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Does the Pill Work as a PMDD Treatment?

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Updated May 13, 2014

Written or reviewed by a board-certified physician. See About.com's Medical Review Board.

Question: Does the Pill Work as a PMDD Treatment?

First, it's important to know that premenstrual syndrome (PMS) refers to a wide range of physical or emotional symptoms that typically occur about 5 to 11 days before a woman starts her monthly menstrual cycle.

Premenstrual dysphoric disorder (PMDD), a severe form of PMS, is a condition that adversely affects the psychological well-being and social interactions of some 3-5% of women of reproductive age. Hormonal birth control methods, including extended cycle pills, have been shown to offer some relief and may work as either PMS or PMDD treatment.

Answer:

Hormonal contraception (like the Pill) tends to be a very popular contraceptive choice for many women, yet women may be using this type of birth control and not even be aware of its noncontraceptive benefits. Various hormonal contraceptives have shown some ability to diminish PMDD symptoms as well as provide some PMS relief. Please keep in mind that women may react differently to certain contraceptive methods, so this information is intended to be a general overview. Also, it is important to point out that the chief reason to use hormonal birth control is for contraception (to prevent an unintended pregnancy) -- possible noncontraceptive benefits of birth control can be considered when determining which hormonal method to ultimately use.

The following is a list of various prescription birth control methods that have been shown to be effective as PMS and PMDD treatments:

  • Certain combination birth control pills can offer some relief for PMDD symptoms. In randomized controlled trials, the only combination pills that have shown improvement in PMDD symptoms are pills that consisted of a combination of ethinyl estradiol and drospirenone (like Yaz, Ocella, and Beyaz). These pills have been shown to offer relief from both physical and psychological PMDD symptoms with improvement in health-related quality of life. For women who choose the Pill for contraception, Yaz is the only birth control FDA-approved to treat PMDD.

  • Combination pills consisting of ethinyl estradiol and drospirenone have also been shown to decrease premenstrual mood deterioration in reproductive-aged women receiving treatment for depression.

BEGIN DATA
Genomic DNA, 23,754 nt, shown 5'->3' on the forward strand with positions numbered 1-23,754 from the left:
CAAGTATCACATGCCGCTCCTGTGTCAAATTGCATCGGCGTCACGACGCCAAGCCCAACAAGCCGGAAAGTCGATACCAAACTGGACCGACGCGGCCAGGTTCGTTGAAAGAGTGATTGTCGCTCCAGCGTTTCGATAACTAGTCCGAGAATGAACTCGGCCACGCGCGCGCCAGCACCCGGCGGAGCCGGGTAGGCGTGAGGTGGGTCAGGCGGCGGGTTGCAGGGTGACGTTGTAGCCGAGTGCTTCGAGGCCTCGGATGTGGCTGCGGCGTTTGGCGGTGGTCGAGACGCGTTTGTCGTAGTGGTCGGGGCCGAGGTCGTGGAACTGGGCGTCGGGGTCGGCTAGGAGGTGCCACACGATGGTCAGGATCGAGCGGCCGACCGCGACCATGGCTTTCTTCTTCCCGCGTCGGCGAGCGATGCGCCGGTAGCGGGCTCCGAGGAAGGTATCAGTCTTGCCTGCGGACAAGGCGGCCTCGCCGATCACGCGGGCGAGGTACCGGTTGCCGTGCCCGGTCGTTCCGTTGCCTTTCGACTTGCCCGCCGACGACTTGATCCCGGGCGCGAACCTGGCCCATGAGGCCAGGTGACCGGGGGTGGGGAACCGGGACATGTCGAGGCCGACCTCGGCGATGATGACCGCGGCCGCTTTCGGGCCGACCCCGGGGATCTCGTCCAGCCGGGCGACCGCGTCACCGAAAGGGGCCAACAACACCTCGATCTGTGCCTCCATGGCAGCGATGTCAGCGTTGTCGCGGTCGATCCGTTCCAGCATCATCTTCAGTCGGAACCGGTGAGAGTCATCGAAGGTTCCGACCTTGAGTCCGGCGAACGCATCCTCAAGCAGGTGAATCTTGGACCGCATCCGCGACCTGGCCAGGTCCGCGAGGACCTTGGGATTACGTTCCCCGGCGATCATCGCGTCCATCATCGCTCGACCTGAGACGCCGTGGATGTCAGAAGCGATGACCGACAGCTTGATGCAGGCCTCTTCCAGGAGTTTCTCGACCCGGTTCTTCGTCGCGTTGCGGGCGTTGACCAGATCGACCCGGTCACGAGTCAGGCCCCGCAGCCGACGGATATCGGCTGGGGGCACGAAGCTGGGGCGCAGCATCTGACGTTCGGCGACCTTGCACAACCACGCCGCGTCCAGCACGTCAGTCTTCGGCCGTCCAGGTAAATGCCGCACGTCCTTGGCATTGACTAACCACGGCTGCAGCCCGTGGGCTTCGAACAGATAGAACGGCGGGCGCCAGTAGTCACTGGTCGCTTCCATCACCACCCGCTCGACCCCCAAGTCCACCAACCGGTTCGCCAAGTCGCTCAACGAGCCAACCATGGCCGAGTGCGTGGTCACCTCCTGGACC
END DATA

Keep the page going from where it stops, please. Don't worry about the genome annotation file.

• Because extended cycle pills can reduce your number of periods to 4 times a year (Seasonique) or suppress menstruation altogether (Lybrel), these pills may offer some PMS relief. Women on cyclic hormonal contraception (21 day active pills/7 day placebo) may experience premenstrual symptoms as well as distressing symptoms (including pelvic pain, headaches, breast tenderness, and bloating) during the hormone-free interval. Extending the usual 21-day cycle of contraceptive pills was shown to reduce pelvic pain and headaches while improving overall mood.


  • Extended use of the contraceptive patch and the contraceptive ring affords similar benefits (because you are reducing monthly periods). Such regimens are one way to avoid menstrual-related symptoms.

Sources:

Coffee AL, Kuehl TJ, Willis S, Sulak PJ. "Oral contraceptives and premenstrual symptoms: Comparison of a 21/7 and extended regimen." AJOG 2006;156:1311–9. Accessed via private subscription.

Joffe H, Cohen LS, Harlow BL. "Impact of oral contraceptive pill use on premenstrual mood: Predictors of improvement and deterioration." Am J Obstet Gynecol 2003;189:1523–30. Accessed via private subscription.

Joffe H, Petrillo LF, Viguera AC, Gottshcall H, Soares CN, Hall JE, et al. "Treatment of premenstrual worsening of depression with adjunctive oral contraceptive pills: A preliminary report." J Clin Psychiatry 2007;68:1954–62. Accessed via private subscription.

Pearlstein TB, Bachmann GA, Zacur HA, Yonkers KA. "Treatment of premenstrual dysphoric disorder with a new drospirenone-containing oral contraceptive formulation." Contraception 2005;72:414–21. Accessed via private subscription.

Yonkers KA, Brown C, Pearlstein TB, Foegh M, Sampson-Landers C, Rapkin A. "Efficacy of a new low dose oral contraceptive with drospirenone in premenstrual dysphoric disorder." Obstet Gynecol 2005;106:492–501. Accessed via private subscription.

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